Agreed and it is what I attempted to say as well (apparently that did not come across well and that is on me). My point being that the kids themselves would likely not be the sole users of the bikes. I agree with the benefits and acknowledged that I went with worst case scenario, but the organization says it is donating bikes so kids will get to school more easily. I pointed out that there is a good chance the bikes will not be used for that purpose.
And I think that people who are determined enough to be part of a solution to anything, from the crises in Darfur and Congo and beyond to getting bikes to kids in Tanzania -- deserve to be taken seriously. How do the rest of us help leverage what those with good intentions want to, and clearly simply will, do?
Beautifully said and right on. It is precisely what I am hoping to learn as well. To go further a bit, we need to ask, “how do we lift up and encourage these people to be smart about how they get involved in aid and development?” More people are having experiences like the Hugues, so how can their new passions can be put to a positive use? I would love to spend more time discussing this topic and invite you to share what you think as either a guest post or as future post on your blog.
These are decisions that are fundamentally about human relationships.
But I'm also for acknowledging that there is meaning and importance is the small-scale human endeavor. It may not be perfect, but I think it's based on exactly the kind of human connection we're all hoping might the basis for change.
I am in lock-step with you here. I do not at all want to discourage small scale or individual efforts (in many ways I would be discouraging myself if I did since I have been building up my blog alone). I see people like Geoffrey Canada as a perfect example of the power of an individual with a great idea, energy, and a deep connection and devotion to a community.
I want to thank Jina for her comments and post. I really love it when people jump in and tell me where I have made mistakes. I have stated many times that my goal is to use this as a tool that educates both myself and whatever small audience I have. Conversation is necessary and encouraged. Positive comments feed the ego, but negative/constructive ones are the kind I value most as they force me to re-evaluate what I had previously thought. So thanks and keep the comments coming.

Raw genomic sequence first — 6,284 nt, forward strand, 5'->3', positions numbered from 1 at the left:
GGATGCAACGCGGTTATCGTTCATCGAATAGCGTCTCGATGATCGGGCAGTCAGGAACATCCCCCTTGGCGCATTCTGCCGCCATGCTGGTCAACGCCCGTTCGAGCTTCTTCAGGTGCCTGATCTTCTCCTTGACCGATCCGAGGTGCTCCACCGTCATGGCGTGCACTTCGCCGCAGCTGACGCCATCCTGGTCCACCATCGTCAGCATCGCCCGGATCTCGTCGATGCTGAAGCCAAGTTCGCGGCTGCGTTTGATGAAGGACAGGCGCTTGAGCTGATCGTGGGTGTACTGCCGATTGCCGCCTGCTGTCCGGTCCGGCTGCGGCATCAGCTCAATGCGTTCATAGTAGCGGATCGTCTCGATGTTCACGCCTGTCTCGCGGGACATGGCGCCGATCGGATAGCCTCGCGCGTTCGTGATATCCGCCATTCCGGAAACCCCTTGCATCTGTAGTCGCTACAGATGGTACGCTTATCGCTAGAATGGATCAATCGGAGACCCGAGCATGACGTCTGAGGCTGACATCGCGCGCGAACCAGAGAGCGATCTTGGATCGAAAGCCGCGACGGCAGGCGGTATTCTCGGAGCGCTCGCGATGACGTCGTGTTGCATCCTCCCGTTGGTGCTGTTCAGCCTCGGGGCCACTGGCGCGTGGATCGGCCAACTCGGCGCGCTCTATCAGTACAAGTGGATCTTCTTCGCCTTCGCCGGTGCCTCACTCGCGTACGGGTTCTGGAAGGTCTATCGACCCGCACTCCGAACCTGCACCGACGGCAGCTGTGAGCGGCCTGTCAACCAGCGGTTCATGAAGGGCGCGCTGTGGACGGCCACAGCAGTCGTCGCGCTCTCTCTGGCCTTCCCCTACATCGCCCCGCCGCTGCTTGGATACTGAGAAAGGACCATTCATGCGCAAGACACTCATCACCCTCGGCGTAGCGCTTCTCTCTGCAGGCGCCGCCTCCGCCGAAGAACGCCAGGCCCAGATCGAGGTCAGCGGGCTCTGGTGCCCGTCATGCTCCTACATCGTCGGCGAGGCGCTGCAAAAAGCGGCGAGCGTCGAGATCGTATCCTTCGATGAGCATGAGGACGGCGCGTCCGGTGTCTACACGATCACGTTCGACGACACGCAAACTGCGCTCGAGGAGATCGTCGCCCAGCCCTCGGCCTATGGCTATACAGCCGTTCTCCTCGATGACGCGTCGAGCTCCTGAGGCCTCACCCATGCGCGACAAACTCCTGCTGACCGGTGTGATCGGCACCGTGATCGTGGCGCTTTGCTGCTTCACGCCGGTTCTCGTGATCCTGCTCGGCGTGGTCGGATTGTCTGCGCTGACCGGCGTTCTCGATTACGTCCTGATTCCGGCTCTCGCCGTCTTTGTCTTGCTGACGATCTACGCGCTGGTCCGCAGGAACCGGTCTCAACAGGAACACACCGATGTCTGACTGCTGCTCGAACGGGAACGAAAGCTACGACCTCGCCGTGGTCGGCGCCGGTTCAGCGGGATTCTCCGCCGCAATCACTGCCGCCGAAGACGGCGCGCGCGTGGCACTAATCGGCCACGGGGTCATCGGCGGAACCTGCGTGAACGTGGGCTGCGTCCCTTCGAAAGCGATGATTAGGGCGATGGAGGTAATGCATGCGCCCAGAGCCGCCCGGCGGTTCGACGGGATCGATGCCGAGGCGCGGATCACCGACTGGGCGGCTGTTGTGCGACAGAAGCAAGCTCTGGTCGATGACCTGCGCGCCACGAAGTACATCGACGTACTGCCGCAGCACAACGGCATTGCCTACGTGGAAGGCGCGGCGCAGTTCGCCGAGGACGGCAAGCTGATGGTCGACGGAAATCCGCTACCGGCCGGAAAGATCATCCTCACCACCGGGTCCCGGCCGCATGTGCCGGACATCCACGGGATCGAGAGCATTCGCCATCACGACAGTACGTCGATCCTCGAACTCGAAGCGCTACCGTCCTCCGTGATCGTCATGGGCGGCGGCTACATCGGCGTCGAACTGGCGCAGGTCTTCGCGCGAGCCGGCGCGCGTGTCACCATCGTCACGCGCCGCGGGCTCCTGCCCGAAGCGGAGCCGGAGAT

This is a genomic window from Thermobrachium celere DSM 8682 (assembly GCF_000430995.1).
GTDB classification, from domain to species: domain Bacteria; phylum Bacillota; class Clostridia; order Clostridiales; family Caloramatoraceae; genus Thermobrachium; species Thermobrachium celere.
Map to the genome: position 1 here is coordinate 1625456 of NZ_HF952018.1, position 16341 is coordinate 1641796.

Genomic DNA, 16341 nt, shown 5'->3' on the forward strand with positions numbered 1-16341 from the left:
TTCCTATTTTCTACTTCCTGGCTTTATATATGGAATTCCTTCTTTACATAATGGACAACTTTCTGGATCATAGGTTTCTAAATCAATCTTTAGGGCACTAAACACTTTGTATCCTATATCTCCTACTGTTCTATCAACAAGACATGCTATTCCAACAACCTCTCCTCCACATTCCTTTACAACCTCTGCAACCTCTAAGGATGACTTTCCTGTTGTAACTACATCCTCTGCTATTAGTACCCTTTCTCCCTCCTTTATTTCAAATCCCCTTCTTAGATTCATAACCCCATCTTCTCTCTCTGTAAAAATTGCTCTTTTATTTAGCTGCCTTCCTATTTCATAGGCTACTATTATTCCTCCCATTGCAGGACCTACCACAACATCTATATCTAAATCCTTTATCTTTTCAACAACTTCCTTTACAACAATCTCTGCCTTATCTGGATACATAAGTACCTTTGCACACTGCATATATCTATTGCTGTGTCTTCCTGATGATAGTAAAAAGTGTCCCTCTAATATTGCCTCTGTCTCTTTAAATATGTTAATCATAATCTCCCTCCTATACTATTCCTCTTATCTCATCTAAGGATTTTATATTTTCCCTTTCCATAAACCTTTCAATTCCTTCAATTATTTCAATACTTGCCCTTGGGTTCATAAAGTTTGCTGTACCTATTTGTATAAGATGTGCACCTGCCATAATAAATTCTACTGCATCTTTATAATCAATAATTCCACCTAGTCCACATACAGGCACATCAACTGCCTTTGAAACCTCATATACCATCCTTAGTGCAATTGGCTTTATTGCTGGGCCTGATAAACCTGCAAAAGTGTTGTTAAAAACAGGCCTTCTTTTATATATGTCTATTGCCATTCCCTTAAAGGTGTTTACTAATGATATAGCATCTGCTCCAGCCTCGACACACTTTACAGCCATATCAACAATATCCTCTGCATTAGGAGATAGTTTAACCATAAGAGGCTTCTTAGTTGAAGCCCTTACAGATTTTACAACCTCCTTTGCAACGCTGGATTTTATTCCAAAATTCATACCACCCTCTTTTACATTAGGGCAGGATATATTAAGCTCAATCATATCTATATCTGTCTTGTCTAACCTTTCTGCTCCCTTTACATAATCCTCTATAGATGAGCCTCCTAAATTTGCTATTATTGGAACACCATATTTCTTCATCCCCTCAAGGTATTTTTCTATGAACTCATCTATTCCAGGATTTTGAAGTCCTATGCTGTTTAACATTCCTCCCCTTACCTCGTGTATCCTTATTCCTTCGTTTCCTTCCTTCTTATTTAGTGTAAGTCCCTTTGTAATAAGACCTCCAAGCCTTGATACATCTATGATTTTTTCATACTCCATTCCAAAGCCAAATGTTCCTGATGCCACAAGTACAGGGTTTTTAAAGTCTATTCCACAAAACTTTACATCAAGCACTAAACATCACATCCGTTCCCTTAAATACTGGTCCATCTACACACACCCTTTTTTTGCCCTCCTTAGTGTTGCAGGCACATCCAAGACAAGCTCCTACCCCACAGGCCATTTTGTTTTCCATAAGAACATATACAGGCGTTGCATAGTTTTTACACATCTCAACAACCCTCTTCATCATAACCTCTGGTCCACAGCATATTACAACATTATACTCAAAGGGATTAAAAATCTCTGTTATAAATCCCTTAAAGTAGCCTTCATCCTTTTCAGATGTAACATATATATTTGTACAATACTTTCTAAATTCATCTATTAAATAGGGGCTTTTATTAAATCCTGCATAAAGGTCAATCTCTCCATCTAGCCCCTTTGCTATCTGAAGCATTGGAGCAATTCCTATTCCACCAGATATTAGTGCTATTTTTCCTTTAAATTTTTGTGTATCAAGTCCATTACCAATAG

02 August 2010
Update 2: I have created a post based on the lessons I have learned through this process and Aaron Ausland writes a great reflection that calls for 'moderate elitism' which should be read as well.
Students were often late because they were walking distances from two to 10 miles and would arrive exhausted. In a village without electricity, the long walk home also meant that they frequently arrived after dark and had no light to study under. And because the nearest secondary schools were even farther away, many children couldn't go at all.
01 August 2010
One Million Shirts is over. Jason wrote last week:
It is with a heavy heart that I write this blog post. The past few months have been an eye-opening experience and one that I’ve learned a lot of life lessons from. I am making the decision to indefinitely cease operations for 1MillionShirts. I believe that life is all about timing and that with my other business, now is not the time to undertake building a non-profit organization. I don’t want to completely remove the website as I do see an opportunity to revisit it, and by leaving it up, it’s my hope that others may learn from this experience.
The negative feedback, the angry blog posts, the scathing emails, all of that has had no effect on this decision. Trust me, I had a lot more negative feedback with iwearyourshirt.com.
I think he misses the point of the criticisms that he received when the idea started. The point was to show that beginning non for profit projects is not easy. The discouragement was not aimed to say it is impossible, but to show that there needs to be significant thought, planning, time, and energy when starting something like One Million Shirts.
So, as he says that he cannot continue due to lack of time and then follows up by saying that the feedback had nothing to do with it, Jason still does not seem to get it.
Jason, here is a secret, we are not having a party because you did not succeed. Champagne was not uncorked with hearty back slaps and chuckles in the aid blog community. We did not want YOU to fail. There was a recognition that your idea was put together with some poor advice and propelled by good intentions. Some reactions were strong, but many, such as myself, encouraged you to put your talents to use in a better way. One Million Shirts is not a program that uses your talents to their fullest. With your ability to launch, maintain and grow I Wear Your Shirt, it is undeniable that you have a talent to leverage social media with innovation and little resources. So, I do not want to entirely discourage you. However, I caution that you approach your new project (or the continuation of 1MS) in a more deliberate manner.
To finish, here is a final secret: the people who criticized you would much rather work with individuals who have dynamic ideas and talents to develop programs that will be effective and sustainable. Smart Aid is not an idea that espouses the destruction of innovation, it wants to encourage it.
A View From The Cave by Tom Murphy is licensed under a Creative Commons Attribution-NonCommercial 3.0 Unported License.